New Australian PM set to reverse asylum seeker policy

New Australian PM set to reverse asylum seeker policy

Australia's prime minister is expected to introduce a new border-protection policy this week as the government struggles to cope with boatloads of illegal asylum seekers who filled an offshore detention centre and fuelled political debate over immigration.

New Prime Minister Julia Gillard will meet her Cabinet today to address the influx of asylum seekers that occurred under her predecessor, Kevin Rudd.

The opposition blames Mr Rudd's loosening of tough regulations in 2008 for the increase.

Australia has long been a destination for asylum seekers, with most coming from Afghanistan, Iran and Sri Lanka.

The Christmas Island detention centre, built for 800, has been overflowing for months as more than 2,000 more people arrived by boat this year.

Ms Gillard yesterday called for an open debate on the problem of illegal immigration.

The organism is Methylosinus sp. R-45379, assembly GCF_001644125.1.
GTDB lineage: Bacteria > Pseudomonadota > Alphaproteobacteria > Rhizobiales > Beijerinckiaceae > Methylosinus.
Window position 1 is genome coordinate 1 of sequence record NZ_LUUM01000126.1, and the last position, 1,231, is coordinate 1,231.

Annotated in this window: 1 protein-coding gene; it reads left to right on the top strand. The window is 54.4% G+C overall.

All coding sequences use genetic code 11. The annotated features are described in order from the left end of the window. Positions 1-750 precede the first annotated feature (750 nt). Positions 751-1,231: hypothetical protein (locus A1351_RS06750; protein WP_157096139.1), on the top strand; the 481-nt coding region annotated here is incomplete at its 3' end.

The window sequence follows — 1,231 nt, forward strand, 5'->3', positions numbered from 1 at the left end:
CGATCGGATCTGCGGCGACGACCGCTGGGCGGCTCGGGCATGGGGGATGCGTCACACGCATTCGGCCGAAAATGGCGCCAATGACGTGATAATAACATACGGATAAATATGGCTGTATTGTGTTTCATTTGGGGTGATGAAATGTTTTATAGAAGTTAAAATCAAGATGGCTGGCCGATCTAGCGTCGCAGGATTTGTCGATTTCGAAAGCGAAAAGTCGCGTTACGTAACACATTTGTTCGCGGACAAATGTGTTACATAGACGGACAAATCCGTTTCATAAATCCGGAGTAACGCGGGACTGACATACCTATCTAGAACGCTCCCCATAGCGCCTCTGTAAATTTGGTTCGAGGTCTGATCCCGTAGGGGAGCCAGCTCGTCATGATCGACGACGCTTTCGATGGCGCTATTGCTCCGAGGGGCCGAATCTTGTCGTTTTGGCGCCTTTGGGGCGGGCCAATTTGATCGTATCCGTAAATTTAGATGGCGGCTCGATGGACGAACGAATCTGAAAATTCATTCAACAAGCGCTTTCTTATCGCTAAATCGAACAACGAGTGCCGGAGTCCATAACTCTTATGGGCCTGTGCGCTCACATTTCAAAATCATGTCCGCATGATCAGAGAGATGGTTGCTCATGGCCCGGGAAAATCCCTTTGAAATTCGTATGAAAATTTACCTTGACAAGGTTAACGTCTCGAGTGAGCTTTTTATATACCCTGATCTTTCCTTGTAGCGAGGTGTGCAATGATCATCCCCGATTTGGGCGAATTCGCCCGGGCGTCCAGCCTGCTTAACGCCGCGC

"For people to say they're anxious about border security doesn't make them intolerant, it certainly doesn't make them a racist, it means that they're expressing a genuine view that they're anxious about border security," she said.

"By the same token, people who express concern about children being in detention, that doesn't mean they're soft on border protection, that just means that they're expressing a real human concern."

In April, Australia temporarily suspended refugee applications from Afghans and Sri Lankans, citing improved conditions in those countries.

The Sri Lanka suspension expires on Thursday, and the government will also address whether to extend that suspension.

Opposition leader Tony Abbott said Ms Gillard helped shape her party's policy and a revamp of border protection under the Labour party would not change the status quo.

"I have a simple message to the Australian people: if you want to stop the boats you've got to change the government," Mr Abbott said.

Mr Abbott promised to revive the so-called Pacific solution - in which Australia paid impoverished island neighbours Nauru and Papua New Guinea to keep asylum seekers in detention centres - if his party wins elections later this year.

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